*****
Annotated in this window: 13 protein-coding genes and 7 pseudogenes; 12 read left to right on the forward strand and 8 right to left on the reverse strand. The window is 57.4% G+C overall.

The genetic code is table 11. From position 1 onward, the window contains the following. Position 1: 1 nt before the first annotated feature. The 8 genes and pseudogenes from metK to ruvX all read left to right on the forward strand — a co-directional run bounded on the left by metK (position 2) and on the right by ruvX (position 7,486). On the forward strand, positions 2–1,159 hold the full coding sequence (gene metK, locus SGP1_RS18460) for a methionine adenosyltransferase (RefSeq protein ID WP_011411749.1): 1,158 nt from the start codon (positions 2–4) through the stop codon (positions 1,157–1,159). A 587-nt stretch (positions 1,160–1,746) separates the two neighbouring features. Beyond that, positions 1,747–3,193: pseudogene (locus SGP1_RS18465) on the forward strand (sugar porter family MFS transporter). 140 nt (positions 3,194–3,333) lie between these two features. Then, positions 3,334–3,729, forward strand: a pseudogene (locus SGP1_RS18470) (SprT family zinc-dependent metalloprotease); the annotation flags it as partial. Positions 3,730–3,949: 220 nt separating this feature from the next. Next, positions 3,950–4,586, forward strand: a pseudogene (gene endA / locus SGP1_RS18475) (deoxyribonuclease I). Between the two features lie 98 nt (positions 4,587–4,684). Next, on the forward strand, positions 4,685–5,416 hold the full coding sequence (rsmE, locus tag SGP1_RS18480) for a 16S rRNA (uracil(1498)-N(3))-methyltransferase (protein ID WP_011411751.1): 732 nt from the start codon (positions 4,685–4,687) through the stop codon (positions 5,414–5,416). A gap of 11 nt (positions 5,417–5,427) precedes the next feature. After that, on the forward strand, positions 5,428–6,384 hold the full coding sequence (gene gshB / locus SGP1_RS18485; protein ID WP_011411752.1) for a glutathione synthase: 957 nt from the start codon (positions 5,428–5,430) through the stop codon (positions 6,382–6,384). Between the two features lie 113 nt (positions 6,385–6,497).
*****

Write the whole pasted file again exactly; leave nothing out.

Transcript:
Annotated in this window: 13 protein-coding genes and 7 pseudogenes; 12 read left to right on the forward strand and 8 right to left on the reverse strand. The window is 57.4% G+C overall.

The genetic code is table 11. From position 1 onward, the window contains the following. Position 1: 1 nt before the first annotated feature. The 8 genes and pseudogenes from metK to ruvX all read left to right on the forward strand — a co-directional run bounded on the left by metK (position 2) and on the right by ruvX (position 7,486). On the forward strand, positions 2–1,159 hold the full coding sequence (gene metK, locus SGP1_RS18460) for a methionine adenosyltransferase (RefSeq protein ID WP_011411749.1): 1,158 nt from the start codon (positions 2–4) through the stop codon (positions 1,157–1,159). A 587-nt stretch (positions 1,160–1,746) separates the two neighbouring features. Beyond that, positions 1,747–3,193: pseudogene (locus SGP1_RS18465) on the forward strand (sugar porter family MFS transporter). 140 nt (positions 3,194–3,333) lie between these two features. Then, positions 3,334–3,729, forward strand: a pseudogene (locus SGP1_RS18470) (SprT family zinc-dependent metalloprotease); the annotation flags it as partial. Positions 3,730–3,949: 220 nt separating this feature from the next. Next, positions 3,950–4,586, forward strand: a pseudogene (gene endA / locus SGP1_RS18475) (deoxyribonuclease I). Between the two features lie 98 nt (positions 4,587–4,684). Next, on the forward strand, positions 4,685–5,416 hold the full coding sequence (rsmE, locus tag SGP1_RS18480) for a 16S rRNA (uracil(1498)-N(3))-methyltransferase (protein ID WP_011411751.1): 732 nt from the start codon (positions 4,685–4,687) through the stop codon (positions 5,414–5,416). A gap of 11 nt (positions 5,417–5,427) precedes the next feature. After that, on the forward strand, positions 5,428–6,384 hold the full coding sequence (gene gshB / locus SGP1_RS18485; protein ID WP_011411752.1) for a glutathione synthase: 957 nt from the start codon (positions 5,428–5,430) through the stop codon (positions 6,382–6,384). Between the two features lie 113 nt (positions 6,385–6,497).